The Centers for Medicare and Medicaid Services (CMS) identifies prescription drugs as one of the major components of U.S. national health expenditures, after hospital care and physician services.1 The US Assistant Secretary for Planning and Evaluation (ASPE ; principal advisor to the Secretary of the U.S. Department of Health and Human Services on policy development) estimates that retail prescription drug spending in the United States was about $328 billion in 2015, or 12 percent of overall personal health care services compared to 11 percent in 2013. This excludes non-retail prescription drug spending (spending by medical providers for drugs they provide directly to patients). The ASPE further observed that expenditures on prescription drugs are rising and would continue to rise in the coming years. 2
To identify the trend and pattern of drug spending, we conducted an analysis in one of MedInsight’s client databases with commercial population and included all the retail prescriptions. We analyzed the number of prescriptions (“scripts”) and the total cost for prescription drugs for three consecutive years (2015 to 2017) with respect to total healthcare spending and member enrollment data for the year. We identified an upward trend in the percentage of prescription spending over the years 2015 through 2017, as seen in Table 1. Despite a decrease in the average number of lives covered, prescription drug spending increased from approximately $1,123 million in 2015 to $1,229 million in 2017, a 9% increase. Total healthcare spending increased 2% over the same time period. Prescription drug spending as a percentage of total healthcare spending also increased from 20% in 2015 to 21% in 2017. The per member per month (PMPM) prescription drug spending increased by 15% from $76 in 2015 to $87 in 2017.
Table 1: Retail Prescription drug spending, 2015-2017
|Healthcare spending||$5,596 million||$5,388 million||$5,732 million|
|Retail prescription drug spending||$1,123 million||$1,082 million||$1,229 million|
|Prescription drugs as % of healthcare spending||20.10%||20.10%||21.40%|
|Total member months||14,751,514||14,009,271||14,070,879|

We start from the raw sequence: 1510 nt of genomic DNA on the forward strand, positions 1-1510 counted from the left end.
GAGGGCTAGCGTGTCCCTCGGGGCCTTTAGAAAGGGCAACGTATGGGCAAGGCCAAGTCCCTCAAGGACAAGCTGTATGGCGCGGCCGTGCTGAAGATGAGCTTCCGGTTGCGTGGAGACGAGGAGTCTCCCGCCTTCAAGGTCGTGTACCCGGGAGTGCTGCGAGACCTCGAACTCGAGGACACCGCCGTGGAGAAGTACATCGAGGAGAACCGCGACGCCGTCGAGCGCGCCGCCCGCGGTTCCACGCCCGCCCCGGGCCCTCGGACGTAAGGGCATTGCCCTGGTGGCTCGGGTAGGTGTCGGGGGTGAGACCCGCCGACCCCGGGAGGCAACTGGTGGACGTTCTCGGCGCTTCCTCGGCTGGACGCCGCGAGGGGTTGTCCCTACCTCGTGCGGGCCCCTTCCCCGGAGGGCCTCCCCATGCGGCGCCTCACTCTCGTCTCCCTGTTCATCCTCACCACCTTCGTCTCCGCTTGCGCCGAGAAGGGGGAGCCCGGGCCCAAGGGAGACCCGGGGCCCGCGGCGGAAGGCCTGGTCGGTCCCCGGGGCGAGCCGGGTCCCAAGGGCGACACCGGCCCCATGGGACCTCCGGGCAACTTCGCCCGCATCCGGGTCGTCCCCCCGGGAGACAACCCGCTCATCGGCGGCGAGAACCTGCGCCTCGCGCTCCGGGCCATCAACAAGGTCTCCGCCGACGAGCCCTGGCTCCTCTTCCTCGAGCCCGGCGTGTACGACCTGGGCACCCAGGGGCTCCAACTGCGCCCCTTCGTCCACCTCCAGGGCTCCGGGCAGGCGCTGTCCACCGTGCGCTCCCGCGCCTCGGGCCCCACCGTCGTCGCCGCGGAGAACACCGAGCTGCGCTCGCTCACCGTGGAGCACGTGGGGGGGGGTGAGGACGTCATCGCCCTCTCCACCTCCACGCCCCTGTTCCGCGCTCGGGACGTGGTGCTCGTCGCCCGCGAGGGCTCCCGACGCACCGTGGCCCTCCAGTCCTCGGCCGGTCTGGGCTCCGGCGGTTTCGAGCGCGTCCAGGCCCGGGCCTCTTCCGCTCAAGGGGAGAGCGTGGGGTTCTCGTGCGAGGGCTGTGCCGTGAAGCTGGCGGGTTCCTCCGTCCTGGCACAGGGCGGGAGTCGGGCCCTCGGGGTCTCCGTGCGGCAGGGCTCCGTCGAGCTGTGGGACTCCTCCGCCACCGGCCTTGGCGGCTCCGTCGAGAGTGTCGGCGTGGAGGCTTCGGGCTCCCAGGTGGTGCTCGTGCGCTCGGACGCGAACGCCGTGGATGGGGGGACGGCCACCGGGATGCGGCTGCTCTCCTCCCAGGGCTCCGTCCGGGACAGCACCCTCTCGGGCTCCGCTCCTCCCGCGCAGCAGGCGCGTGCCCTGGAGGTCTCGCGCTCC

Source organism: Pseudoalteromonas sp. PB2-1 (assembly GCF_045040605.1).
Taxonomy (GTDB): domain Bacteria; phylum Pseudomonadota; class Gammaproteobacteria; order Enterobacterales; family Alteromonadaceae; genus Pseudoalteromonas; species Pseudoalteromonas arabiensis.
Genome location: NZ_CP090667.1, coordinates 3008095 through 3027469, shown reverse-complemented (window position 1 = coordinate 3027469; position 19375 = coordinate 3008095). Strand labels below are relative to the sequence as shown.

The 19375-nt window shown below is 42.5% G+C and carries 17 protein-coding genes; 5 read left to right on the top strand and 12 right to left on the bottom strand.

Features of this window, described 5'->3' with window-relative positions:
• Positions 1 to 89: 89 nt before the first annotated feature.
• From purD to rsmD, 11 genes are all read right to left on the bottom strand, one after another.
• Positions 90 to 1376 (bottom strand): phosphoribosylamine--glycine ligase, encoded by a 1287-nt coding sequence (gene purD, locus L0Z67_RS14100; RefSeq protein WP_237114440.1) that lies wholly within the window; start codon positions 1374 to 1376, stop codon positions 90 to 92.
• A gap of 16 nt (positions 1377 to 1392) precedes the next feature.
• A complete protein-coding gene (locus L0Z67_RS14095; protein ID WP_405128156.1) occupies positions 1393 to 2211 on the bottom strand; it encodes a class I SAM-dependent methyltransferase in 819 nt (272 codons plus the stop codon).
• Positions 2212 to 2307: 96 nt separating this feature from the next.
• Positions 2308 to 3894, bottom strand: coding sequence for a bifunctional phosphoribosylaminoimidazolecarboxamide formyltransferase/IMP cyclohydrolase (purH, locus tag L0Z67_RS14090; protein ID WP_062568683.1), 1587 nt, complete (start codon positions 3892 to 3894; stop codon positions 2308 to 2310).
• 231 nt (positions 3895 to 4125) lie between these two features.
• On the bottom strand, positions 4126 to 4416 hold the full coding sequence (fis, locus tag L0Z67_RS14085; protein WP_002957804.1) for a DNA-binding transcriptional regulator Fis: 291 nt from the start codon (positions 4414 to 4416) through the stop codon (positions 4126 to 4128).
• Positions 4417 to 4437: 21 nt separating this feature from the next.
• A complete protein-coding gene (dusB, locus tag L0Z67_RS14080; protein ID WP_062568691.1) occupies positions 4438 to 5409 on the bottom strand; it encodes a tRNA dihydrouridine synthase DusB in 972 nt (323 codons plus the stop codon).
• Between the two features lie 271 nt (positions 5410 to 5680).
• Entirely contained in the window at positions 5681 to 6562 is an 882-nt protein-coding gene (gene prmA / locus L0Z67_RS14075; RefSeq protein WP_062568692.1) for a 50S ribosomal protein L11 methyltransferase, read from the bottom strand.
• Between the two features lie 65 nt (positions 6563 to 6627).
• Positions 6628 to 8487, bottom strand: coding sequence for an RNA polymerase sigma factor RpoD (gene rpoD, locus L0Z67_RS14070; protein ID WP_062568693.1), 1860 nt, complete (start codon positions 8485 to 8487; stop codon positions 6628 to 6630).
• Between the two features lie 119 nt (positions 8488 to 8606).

|PMPM prescription spending||$76.14||$77.24||$87.32|
The top 20 drugs by spending accounted for 31% of prescription drug costs in 2017, as shown in Figure 1. Table 2 lists the top twenty drugs in order of prescription cost and shows their frequency and unit cost.
Figure 1: Contribution of Top 20 Drugs to Total Pharmacy claims
Table 2: Top 20 high cost drugs- 2017
|Drug||Prescription Drug Spending (in millions)||Relative to Total Drug Spending||Number of scripts||Relative to Total Script Count||Average Cost per Script|
|Total (Top 20 drugs)||$386||31%||381,400||3.21%||$1,012|
|All other drugs||$843||69%||11,515,500||96.79%||$73|
These top 20 drugs include some high cost drugs in the following therapeutic areas: antidiabetics, analgesics – anti-Inflammatory, miscellaneous psychotherapeutic and neurological agents and drugs for ADHD, Narcolepsy/Obesity, as shown in Figure 2. The other categories in the list are miscellaneous respiratory agents, antiasthmatic and bronchodilator agents, anticonvulsants, assorted class of drugs and miscellaneous endocrine and metabolic agents.
Figure 2: Contributors to high drug cost
We further reviewed the data for drugs ranking high on total cost, average prescription cost (average cost per script) and utilization (number of scripts) for all three years, 2015 to 2017. We found that:
- Humira Pen, an analgesic anti-inflammatory immunosuppressive drug used to treat rheumatoid arthritis, psoriatic arthritis, ankylosing arthritis, Crohn’s disease and plaque psoriasis had the highest total cost for all the three years. Our analysis shows an increase in both – the number of scripts as well as the average cost per script in a period of 2 years. The trend of prescription drug spend for Humira Pen is shown in Table 3.